Graham: Ryan tax plan won’t get 10 votes in the Senate

Graham: Ryan tax plan won’t get 10 votes in the Senate
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Sen. Lindsey GrahamLindsey Olin GrahamDHS chief takes heat over Trump furor Overnight Defense: GOP chair blames Dems for defense budget holdup | FDA, Pentagon to speed approval of battlefield drugs | Mattis calls North Korea situation 'sobering' Bipartisan group to introduce DACA bill in House MORE (R-S.C.) says the House GOP tax plan that Speaker Paul RyanPaul Davis RyanGOP leaders pitch children's health funding in plan to avert shutdown Lawmakers see shutdown’s odds rising Fix what we’ve got and make Medicare right this year MORE (R-Wis.) tried to sell to Senate Republicans won’t get 10 votes in the upper chamber. 

If Graham is correct, it’ll be a blow for Ryan and House Ways and Means Committee Chairman Kevin BradyKevin Patrick BradyHouse passes tariff-relief bill GOP may increase IRS’s budget Overnight Finance: Congress barrels toward another shutdown crisis | Canada worries Trump will withdraw from NAFTA | Blue-state Republicans push tax law changes | Chamber CEO calls out Bannon, Warren MORE (R-Texas), who are pushing a 20 percent across-the-board tax increase on imports to pay for comprehensive tax reform.

The idea has run into staunch resistance in the Senate, which bodes ill for President Trump’s hopes of passing tax reform this year. 

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“The Congress is stumbling. Republicans in the Congress — we’re all tied up in knots,” Graham told CBS’s “Face the Nation” in an interview Sunday. “The House is talking about a tax plan that won’t get 10 votes in the Senate.”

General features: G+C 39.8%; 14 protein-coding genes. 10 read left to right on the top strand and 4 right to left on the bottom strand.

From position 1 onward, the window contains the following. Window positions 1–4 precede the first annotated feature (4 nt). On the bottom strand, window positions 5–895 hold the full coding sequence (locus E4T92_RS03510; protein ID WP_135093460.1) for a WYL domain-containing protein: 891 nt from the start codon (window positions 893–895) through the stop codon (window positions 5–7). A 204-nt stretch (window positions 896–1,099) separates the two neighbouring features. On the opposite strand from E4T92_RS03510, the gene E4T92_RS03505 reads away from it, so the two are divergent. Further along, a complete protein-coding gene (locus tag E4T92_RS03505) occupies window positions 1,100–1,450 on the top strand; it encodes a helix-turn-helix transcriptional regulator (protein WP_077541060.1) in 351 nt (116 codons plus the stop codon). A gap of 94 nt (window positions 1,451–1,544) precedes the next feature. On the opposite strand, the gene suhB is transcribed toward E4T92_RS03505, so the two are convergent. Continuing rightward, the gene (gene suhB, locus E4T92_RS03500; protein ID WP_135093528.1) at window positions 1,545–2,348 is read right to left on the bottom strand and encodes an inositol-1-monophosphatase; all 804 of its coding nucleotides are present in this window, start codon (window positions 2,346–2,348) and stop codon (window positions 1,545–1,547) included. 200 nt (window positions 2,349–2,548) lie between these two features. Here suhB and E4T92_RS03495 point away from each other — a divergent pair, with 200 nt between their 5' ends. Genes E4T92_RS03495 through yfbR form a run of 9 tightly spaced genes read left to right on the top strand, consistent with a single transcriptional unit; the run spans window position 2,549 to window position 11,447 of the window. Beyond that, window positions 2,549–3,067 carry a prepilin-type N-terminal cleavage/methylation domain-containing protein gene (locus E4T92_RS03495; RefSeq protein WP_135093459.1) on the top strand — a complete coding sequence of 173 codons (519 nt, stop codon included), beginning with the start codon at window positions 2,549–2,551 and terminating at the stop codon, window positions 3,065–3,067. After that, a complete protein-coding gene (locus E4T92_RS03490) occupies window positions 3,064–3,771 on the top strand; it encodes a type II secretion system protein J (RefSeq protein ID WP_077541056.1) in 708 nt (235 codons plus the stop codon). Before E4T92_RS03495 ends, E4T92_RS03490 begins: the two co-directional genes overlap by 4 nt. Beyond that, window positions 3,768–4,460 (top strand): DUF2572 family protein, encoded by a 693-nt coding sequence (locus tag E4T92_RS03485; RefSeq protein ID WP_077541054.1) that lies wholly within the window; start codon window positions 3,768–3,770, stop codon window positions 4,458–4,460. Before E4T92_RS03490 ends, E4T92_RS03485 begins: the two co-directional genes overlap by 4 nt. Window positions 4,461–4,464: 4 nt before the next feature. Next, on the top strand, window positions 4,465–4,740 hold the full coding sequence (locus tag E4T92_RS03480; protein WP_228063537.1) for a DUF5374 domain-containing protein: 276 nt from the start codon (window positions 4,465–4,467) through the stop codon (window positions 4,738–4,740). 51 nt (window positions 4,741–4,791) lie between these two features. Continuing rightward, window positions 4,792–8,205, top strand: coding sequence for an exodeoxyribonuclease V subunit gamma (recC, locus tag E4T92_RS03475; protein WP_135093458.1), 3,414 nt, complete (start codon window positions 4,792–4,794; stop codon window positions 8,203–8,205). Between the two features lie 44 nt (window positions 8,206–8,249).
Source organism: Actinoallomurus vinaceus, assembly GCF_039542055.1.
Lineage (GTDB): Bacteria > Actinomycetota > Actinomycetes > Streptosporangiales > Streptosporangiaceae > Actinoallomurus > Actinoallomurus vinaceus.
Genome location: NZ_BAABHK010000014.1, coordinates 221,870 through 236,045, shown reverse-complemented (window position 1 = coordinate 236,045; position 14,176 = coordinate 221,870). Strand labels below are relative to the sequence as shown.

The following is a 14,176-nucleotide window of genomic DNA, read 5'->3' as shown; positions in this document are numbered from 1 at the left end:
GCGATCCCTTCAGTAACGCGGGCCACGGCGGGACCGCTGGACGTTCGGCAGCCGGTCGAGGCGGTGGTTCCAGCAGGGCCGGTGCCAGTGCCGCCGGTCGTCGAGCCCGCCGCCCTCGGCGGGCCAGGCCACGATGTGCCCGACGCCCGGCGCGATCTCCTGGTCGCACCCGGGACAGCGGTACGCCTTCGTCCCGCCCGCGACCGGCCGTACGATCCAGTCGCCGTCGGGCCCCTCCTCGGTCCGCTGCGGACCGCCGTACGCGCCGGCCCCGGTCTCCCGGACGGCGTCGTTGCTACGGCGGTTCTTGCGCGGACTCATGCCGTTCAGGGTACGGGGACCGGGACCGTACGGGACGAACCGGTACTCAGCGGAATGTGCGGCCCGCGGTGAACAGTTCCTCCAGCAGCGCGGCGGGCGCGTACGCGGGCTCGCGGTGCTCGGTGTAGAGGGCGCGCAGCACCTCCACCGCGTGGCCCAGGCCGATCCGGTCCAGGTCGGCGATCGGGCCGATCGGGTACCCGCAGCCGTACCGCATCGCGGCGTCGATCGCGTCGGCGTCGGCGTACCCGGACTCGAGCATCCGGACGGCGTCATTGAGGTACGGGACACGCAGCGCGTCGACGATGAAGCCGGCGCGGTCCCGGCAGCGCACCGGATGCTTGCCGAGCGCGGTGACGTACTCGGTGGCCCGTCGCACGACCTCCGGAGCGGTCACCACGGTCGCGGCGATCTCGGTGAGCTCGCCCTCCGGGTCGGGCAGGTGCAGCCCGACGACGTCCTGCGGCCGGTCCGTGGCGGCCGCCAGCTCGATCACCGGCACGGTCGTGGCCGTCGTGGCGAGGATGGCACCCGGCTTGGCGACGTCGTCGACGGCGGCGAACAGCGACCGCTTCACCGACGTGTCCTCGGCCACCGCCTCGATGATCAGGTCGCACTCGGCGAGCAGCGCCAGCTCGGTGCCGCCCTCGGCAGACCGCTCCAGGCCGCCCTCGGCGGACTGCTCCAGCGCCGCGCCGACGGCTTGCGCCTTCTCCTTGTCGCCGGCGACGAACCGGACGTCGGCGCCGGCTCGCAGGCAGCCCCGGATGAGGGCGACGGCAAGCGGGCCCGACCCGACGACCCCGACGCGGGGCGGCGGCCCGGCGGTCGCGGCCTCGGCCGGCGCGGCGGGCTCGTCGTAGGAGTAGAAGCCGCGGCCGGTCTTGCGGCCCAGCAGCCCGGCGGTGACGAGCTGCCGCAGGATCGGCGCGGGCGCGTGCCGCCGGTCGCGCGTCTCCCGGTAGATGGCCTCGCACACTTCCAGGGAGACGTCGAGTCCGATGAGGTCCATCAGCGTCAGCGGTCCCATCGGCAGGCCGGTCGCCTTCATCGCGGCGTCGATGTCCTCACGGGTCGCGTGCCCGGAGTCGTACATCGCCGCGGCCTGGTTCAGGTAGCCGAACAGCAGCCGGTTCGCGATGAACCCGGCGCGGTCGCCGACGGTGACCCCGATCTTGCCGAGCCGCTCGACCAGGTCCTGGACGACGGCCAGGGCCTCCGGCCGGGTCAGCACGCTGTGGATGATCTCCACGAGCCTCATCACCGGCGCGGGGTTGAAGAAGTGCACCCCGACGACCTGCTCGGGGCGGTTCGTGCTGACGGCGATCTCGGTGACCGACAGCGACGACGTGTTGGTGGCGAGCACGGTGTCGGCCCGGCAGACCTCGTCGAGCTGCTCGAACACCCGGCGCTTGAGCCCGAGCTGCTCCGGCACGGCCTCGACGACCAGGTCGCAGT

Ryan told Senate Republicans to “keep your powder dry” and not criticize the House tax proposal until they learn more about it, according to a GOP senator who met with Ryan at lunch Tuesday.

Ryan argued that the $1.2 trillion in projected revenues raised by the border adjustment tax would be used to keep the broader tax reform package deficit-neutral, something he said would be essential to getting it passed through both chambers.

Sen. David Perdue (R-Ga.), the former CEO of Dollar General and Reebok, has led opposition to the proposal, which he described in a recent letter to colleagues as “regressive” and a plan that “hammers consumers.”

Republicans from agriculture-dependent states are worried about retaliatory tariffs if the United States raises taxes on imports. 

Sen. Cory GardnerCory Scott GardnerDurbin: Senators to release immigration bill Wednesday GOP senators eager for Romney to join them Gardner: Bipartisan DACA solution possible despite Trump's 's---hole countries' comment MORE (R-Colo.) said a border adjustment tax will hit farmers hard.

“If you were to go to a farmer and say what does a border adjustment tax mean to you, they might try to sell the farm right then,” he said.